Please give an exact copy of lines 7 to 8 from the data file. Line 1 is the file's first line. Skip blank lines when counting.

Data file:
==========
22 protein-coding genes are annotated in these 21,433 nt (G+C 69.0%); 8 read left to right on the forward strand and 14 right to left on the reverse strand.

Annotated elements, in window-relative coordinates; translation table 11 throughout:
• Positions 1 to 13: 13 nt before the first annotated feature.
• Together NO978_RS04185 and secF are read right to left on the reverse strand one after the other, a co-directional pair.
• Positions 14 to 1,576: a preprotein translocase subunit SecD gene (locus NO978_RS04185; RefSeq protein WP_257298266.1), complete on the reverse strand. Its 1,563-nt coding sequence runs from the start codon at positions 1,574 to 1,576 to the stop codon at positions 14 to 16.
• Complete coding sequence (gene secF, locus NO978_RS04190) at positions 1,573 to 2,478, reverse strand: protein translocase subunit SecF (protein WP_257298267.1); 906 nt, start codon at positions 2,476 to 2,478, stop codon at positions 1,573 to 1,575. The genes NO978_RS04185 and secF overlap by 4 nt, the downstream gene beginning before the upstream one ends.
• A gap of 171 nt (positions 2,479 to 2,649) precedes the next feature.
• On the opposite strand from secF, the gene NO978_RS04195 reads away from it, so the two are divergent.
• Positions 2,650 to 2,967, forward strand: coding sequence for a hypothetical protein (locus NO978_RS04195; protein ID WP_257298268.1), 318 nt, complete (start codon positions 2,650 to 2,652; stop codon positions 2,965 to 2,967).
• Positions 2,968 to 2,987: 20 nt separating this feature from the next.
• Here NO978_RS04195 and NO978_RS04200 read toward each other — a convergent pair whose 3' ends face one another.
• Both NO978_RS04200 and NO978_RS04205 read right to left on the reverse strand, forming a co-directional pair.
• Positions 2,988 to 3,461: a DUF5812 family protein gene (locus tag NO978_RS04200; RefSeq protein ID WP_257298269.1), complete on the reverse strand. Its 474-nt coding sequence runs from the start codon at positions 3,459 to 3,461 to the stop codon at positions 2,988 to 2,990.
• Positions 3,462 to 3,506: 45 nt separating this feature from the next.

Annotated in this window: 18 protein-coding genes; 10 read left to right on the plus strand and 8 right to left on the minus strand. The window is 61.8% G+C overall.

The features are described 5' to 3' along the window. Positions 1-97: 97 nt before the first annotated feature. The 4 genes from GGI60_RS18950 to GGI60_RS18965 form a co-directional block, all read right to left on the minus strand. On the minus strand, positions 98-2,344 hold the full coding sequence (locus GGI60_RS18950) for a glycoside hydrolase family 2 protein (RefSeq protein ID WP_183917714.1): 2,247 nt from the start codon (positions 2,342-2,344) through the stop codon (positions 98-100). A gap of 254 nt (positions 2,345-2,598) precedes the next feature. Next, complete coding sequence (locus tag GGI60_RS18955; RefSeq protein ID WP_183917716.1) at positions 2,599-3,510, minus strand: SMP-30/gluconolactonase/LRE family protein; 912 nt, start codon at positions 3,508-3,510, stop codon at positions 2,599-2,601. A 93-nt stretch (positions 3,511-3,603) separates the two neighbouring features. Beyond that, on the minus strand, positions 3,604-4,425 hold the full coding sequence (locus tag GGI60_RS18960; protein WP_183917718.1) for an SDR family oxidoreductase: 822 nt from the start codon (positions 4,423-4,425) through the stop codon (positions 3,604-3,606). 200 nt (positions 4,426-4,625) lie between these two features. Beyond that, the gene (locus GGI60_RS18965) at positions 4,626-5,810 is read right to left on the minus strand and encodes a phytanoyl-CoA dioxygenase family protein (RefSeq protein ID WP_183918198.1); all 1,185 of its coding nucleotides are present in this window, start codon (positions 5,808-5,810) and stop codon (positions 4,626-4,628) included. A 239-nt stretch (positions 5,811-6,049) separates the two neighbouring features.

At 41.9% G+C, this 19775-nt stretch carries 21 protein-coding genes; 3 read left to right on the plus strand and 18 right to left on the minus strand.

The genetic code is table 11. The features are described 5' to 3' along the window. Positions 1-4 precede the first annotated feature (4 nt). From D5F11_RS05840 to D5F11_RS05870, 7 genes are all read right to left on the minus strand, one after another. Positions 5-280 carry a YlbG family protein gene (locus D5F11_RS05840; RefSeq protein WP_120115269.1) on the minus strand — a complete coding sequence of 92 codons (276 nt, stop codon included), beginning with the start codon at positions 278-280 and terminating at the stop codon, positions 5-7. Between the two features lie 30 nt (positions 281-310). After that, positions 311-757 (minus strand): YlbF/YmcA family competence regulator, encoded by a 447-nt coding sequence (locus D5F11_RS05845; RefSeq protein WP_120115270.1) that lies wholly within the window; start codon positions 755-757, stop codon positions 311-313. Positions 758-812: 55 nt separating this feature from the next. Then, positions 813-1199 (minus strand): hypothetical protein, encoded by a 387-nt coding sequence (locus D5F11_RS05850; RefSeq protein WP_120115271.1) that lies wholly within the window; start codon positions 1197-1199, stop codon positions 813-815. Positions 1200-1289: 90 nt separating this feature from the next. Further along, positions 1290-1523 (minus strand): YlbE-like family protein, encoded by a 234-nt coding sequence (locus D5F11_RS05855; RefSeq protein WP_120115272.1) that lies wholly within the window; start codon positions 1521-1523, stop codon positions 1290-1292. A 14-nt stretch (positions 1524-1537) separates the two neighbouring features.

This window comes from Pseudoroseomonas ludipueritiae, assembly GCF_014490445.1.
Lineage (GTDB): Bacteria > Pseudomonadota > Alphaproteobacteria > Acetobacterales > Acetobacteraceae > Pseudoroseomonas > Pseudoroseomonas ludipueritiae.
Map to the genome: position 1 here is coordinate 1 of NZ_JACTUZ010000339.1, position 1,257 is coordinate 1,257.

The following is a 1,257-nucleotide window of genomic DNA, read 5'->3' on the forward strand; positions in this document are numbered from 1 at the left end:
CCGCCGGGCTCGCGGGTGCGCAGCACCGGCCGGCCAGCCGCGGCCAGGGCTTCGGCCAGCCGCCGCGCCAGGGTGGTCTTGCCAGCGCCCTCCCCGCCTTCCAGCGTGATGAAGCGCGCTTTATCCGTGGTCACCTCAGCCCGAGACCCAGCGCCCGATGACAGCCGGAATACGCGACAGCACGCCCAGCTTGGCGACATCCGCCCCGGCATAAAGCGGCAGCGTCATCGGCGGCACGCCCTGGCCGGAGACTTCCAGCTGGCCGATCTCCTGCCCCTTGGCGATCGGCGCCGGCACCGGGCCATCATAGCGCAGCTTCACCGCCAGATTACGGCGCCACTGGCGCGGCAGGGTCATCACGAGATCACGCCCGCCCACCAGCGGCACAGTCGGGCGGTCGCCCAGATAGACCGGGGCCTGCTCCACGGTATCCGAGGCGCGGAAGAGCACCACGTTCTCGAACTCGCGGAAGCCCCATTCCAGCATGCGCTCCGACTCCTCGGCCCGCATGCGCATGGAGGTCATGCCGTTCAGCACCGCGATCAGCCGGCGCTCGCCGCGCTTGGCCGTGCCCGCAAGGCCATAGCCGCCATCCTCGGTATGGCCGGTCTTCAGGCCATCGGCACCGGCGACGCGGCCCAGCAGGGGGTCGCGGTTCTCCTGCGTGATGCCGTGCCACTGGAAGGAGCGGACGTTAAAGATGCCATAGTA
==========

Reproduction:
• A gap of 171 nt (positions 2,479 to 2,649) precedes the next feature.
• On the opposite strand from secF, the gene NO978_RS04195 reads away from it, so the two are divergent.